Bo Supporters Protest; Wang Lijun ‘Comfortable’ in Prison
Just over a year after his attempt to seek shelter in the U.S. consulate in Chengdu triggered the fall of Chongqing Party head Bo Xilai, the city’s former police chief Wang Lijun is serving a 15-year sentence for “bending the law for selfish ends, defection, abuse of power and bribe-taking”. Quoting a source close to his family, South China Morning Post’s Choi Chi-yuk describes the conditions of Wang’s incarceration:
The source said Wang’s food and accommodation were better than expected. “Wang lives in a single-room which has everything one could expect to find, including a television to watch and newspapers and magazines to read,” the source said.
However, he has no computer and no access to the internet.
He is being held in Qincheng Prison, which is administered by the Ministry of Public Security and was built to hold officials above vice-ministerial level.
[…] The source said some supporters from Chongqing or Wang’s hometown in Liaoning province had taken dishes of dumplings to the prison and dedicated them to Wang on the eve of Lunar New Year last month. “It was a heartfelt gesture even though he [Wang] failed to receive the gifts,” the source said.
Confiscated dumplings aside, Wang’s reported circumstances are rather softer than those he is said to have presided over as police chief. The municipality’s new administration has promised to “banish” his and Bo’s influence. Supporters of Bo, who is still awaiting trial, gathered in Chongqing on Thursday to protest the exorcism. From Patrick Boehler at South China Morning Post:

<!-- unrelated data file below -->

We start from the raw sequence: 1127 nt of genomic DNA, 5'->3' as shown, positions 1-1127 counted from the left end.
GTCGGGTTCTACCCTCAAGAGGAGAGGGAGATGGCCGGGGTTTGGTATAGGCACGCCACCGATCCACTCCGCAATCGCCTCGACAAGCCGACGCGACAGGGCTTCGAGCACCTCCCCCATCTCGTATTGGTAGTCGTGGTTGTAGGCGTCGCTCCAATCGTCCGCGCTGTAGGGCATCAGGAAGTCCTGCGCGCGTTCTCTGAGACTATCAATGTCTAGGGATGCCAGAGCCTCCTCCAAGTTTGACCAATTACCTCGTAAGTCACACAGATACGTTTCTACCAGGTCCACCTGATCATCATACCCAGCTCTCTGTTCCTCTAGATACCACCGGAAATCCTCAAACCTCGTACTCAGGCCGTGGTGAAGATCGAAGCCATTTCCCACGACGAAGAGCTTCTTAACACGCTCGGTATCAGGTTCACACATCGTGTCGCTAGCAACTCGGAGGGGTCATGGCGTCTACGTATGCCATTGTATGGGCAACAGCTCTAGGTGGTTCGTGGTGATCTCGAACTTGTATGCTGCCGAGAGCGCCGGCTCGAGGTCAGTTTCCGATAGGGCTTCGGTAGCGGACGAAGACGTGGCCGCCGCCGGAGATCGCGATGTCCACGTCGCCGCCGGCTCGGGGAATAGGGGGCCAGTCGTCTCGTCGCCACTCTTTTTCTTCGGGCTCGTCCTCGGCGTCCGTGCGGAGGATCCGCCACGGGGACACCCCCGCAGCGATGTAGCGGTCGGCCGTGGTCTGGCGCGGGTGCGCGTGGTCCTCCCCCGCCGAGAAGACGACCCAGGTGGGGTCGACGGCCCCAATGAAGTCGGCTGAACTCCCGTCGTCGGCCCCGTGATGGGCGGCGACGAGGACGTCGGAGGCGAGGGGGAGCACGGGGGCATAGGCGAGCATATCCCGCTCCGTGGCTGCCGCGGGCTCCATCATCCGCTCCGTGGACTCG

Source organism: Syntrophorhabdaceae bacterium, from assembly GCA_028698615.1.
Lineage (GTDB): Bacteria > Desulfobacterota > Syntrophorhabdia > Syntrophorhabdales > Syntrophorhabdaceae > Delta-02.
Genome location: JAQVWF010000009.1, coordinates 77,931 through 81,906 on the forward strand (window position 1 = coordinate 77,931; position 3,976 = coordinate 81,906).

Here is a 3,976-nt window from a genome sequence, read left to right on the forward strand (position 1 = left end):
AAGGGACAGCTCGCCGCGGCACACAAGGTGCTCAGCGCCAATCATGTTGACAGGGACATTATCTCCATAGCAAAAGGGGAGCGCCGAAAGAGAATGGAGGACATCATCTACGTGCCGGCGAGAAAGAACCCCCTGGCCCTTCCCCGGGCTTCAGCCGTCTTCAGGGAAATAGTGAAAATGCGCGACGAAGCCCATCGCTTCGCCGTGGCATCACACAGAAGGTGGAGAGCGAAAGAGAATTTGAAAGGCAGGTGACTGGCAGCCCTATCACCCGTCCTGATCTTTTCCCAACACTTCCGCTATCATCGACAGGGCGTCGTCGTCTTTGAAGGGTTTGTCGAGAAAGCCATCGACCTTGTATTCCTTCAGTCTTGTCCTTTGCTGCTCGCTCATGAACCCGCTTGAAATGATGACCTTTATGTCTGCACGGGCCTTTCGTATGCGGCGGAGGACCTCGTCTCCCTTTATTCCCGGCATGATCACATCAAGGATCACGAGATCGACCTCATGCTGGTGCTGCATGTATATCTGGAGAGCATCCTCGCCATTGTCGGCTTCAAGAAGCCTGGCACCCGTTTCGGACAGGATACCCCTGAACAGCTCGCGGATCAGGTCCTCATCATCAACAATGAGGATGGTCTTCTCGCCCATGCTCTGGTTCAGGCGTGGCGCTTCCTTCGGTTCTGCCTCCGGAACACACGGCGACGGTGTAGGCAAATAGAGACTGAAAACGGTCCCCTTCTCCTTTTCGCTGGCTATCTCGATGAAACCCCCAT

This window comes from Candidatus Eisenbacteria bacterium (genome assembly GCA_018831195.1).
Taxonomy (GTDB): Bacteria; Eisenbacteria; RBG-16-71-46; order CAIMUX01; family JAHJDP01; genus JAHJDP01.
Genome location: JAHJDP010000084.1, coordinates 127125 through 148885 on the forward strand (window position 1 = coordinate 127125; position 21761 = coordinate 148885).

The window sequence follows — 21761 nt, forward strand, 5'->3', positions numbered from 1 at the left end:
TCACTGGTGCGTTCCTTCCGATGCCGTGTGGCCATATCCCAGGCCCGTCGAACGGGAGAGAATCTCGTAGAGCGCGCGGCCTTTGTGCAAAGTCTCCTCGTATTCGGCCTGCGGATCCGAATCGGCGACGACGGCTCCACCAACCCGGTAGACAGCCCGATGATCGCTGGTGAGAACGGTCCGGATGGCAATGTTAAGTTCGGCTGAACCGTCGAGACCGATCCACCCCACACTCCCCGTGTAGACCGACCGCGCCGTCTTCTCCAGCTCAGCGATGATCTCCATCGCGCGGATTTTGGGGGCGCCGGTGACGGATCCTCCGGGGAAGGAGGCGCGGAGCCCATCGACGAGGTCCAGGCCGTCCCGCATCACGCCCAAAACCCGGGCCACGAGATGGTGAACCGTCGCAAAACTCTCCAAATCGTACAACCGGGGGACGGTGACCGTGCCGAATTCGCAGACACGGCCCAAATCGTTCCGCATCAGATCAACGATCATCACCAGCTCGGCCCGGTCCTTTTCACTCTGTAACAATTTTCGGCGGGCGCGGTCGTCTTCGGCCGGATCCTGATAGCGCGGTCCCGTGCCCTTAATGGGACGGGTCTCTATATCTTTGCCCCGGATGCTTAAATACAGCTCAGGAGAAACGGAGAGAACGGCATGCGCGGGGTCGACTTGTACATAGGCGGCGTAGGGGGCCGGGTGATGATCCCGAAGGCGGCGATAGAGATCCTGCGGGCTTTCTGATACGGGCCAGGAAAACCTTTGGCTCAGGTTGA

“The people of Chongqing do not welcome an organised crime lawyer,” one banner read, according to photos that spread on Sina Weibo and forums. “Fight organised crime, eliminate the evil.” Many of the comments on Weibo reflected some nostalgia for Bo’s rule, which ended last year and became China’s most spectacular political scandal in decades. “I only trust Bo Xilai,” one person commented on the photos. “Justice will prevail.”
The red banners they were holding were directed against lawyer Li Zhuang, who is leading appeals against what he says were politically motivated convictions during Bo’s tenure. He himself has been sentenced to two and half years in prison for fabricating evidence in 2010. The small protest shows that Bo, son of revolutionary hero Bo Yibo, still has at least some support in his former Central Chinese power base.
Li himself has memorably described Bo and Wang’s rule as “like a crazy mouse on a rollercoaster going to a slippery slide“.